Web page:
Placement

WHERE WILL THE CHILDREN LIVE?  Parents in a family case with minor children are usually very concerned about how much time he/she will get to spend with the child(ren).  In any action affecting that family, including but not limited to divorce, legal separation, or paternity that involves a minor child, the court must issue an order that allocates periods of physical placement of the minor child.

  • Physical placement refers to the terms of the order in a family action that establishes which parent has the right to have a child physically placed with that parent.  The parent awarded placement has the right and responsibility to make routine daily decisions for the child(ren) during that period of placement.  These decisions should be consistent with the major decisions made for the child by the parent(s) having legal custody.

WHAT WILL THE SCHEDULE LOOK LIKE?  After taking into consideration the “factors in setting a placement schedule” (see below), the parents or the court can set a schedule that will work best for the family.  For as many options as you can imagine, that’s how many options exist when creating the schedule.  Many older children, who are bonded with both parents and both parents live close to the school, can do well with alternating placement one week with one parent and one week with the other parent.  Many child psychologists explain that a child who has met his/her major developmental milestones can endure being away from a bonded parent one overnight for each year of life.  As such, they recommend that smaller children have more frequent exchanges.  An experienced family law attorney, such as those at Your Family Law Center, can assist in developing a placement schedule that is in the child’s best interest, taking into consideration the prior parenting, the child’s schedule, the parents’ schedules, etc.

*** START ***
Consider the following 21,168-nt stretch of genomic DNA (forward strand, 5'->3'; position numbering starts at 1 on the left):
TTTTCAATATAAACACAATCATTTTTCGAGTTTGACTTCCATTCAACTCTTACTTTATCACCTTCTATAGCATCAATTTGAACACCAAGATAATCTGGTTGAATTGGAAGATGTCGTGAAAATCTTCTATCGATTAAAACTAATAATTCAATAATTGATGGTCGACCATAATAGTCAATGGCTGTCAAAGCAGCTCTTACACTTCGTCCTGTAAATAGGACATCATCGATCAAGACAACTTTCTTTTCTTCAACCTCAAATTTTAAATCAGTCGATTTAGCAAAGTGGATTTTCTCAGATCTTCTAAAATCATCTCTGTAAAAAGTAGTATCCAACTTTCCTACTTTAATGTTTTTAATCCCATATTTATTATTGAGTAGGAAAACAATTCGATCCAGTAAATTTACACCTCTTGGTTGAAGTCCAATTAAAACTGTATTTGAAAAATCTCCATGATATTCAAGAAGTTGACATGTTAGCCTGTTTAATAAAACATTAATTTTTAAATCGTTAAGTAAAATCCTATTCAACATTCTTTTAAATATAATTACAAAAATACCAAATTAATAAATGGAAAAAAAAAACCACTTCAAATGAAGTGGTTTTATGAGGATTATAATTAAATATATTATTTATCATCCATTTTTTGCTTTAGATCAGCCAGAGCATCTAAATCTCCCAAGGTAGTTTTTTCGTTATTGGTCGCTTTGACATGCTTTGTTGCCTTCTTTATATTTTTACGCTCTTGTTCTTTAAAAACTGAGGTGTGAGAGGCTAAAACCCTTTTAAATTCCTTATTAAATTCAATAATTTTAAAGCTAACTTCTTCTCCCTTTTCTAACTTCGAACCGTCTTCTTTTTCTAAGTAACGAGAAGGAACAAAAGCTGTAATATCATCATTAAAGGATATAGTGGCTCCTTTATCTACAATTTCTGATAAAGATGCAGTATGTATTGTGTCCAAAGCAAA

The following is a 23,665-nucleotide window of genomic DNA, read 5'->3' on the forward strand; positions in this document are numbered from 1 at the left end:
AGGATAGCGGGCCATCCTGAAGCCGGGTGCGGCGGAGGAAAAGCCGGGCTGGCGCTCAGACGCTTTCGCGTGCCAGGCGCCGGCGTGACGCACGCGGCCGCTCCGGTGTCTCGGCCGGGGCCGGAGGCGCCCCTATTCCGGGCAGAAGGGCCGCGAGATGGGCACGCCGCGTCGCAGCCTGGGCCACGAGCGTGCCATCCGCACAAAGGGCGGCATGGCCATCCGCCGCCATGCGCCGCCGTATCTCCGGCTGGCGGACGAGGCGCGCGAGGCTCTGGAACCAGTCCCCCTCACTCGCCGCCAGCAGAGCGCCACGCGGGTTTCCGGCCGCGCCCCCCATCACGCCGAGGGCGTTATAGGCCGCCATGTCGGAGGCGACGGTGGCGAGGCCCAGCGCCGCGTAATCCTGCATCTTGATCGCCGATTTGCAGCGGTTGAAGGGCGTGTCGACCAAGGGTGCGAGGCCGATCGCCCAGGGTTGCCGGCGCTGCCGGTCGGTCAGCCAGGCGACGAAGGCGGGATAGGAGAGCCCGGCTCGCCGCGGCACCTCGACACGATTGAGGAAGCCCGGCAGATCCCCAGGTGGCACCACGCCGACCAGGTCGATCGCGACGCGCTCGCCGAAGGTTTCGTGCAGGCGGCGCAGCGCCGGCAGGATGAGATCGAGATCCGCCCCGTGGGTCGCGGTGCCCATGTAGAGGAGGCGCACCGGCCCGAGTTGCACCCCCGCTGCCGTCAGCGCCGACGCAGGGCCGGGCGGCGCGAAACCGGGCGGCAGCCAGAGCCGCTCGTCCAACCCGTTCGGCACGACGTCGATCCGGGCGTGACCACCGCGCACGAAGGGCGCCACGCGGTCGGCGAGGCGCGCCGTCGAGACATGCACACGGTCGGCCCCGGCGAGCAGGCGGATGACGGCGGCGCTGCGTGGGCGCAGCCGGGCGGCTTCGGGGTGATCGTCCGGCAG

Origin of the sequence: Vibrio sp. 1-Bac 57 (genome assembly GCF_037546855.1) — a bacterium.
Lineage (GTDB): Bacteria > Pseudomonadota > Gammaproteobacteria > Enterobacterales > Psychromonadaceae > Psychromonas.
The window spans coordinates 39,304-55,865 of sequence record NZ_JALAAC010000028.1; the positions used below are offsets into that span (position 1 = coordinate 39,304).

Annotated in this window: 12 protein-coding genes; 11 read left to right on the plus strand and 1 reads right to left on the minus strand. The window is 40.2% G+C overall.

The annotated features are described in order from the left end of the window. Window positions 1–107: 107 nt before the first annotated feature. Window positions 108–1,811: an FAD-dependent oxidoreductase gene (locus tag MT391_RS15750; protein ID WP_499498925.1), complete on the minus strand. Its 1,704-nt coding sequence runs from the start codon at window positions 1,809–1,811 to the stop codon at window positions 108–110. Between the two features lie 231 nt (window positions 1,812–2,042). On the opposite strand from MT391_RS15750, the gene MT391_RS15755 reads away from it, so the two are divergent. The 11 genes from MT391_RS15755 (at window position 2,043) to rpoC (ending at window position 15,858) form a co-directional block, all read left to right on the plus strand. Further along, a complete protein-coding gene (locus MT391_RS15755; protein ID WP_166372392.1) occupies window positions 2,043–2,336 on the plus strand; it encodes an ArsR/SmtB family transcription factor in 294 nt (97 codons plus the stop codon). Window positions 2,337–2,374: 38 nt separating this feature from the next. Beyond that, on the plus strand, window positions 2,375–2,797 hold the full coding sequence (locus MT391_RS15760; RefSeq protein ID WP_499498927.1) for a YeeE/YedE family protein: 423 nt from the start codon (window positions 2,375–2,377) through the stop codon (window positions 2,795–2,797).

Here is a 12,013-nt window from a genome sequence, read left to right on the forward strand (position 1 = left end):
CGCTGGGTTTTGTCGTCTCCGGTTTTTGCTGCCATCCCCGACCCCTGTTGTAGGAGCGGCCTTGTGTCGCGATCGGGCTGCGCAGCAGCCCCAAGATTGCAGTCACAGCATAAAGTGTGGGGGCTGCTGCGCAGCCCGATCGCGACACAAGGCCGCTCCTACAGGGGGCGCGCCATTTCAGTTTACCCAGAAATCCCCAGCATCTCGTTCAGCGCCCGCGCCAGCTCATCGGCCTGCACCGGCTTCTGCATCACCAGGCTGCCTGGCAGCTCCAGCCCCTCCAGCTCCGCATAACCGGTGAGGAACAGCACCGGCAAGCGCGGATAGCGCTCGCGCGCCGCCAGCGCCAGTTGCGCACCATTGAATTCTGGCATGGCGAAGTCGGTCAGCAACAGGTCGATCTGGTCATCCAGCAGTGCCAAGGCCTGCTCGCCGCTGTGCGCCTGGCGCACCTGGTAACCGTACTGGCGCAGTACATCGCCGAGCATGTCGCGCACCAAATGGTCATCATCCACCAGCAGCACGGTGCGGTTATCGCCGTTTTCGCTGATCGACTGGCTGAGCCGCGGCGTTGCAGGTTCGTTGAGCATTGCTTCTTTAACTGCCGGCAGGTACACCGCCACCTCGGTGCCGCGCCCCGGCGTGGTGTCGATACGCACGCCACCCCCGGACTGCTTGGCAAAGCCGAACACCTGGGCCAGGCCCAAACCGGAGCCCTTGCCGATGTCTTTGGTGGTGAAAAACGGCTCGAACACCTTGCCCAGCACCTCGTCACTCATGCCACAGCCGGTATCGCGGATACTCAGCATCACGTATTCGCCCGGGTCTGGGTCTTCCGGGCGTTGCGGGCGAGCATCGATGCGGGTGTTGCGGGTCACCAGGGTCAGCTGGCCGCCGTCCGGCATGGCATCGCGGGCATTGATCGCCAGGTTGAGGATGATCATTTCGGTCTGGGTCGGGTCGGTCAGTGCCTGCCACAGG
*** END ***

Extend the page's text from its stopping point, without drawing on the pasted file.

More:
HOW WILL THE COURT DECIDE WHERE OUR CHILD(REN) SHOULD LIVE?  The court shall set a placement schedule that is deemed in the child’s best interest.  There is a presumption that is it in a child’s best interest to maximize meaningful placement with both parents.  There is no presumption in the law that the parties shall have equal placement.

Factors for setting a placement schedule…replace current list and insert:

  1. The wishes of the child’s parent or parents, as shown by any stipulation between the parties, any proposed parenting plan or any legal custody or physical placement proposal submitted to the court at trial.
  2. The wishes of the child, which may be communicated by the child or through the child’s guardian ad litem or other appropriate professional.
  3. The interaction and interrelationship of the child with his or her parent or parents, siblings, and any other person who may significantly affect the child’s best interest.
  4. The amount and quality of time that each parent has spent with the child in the past, any necessary changes to the parents’ custodial roles and any reasonable life-style changes that a parent proposes to make to be able to spend time with the child in the future.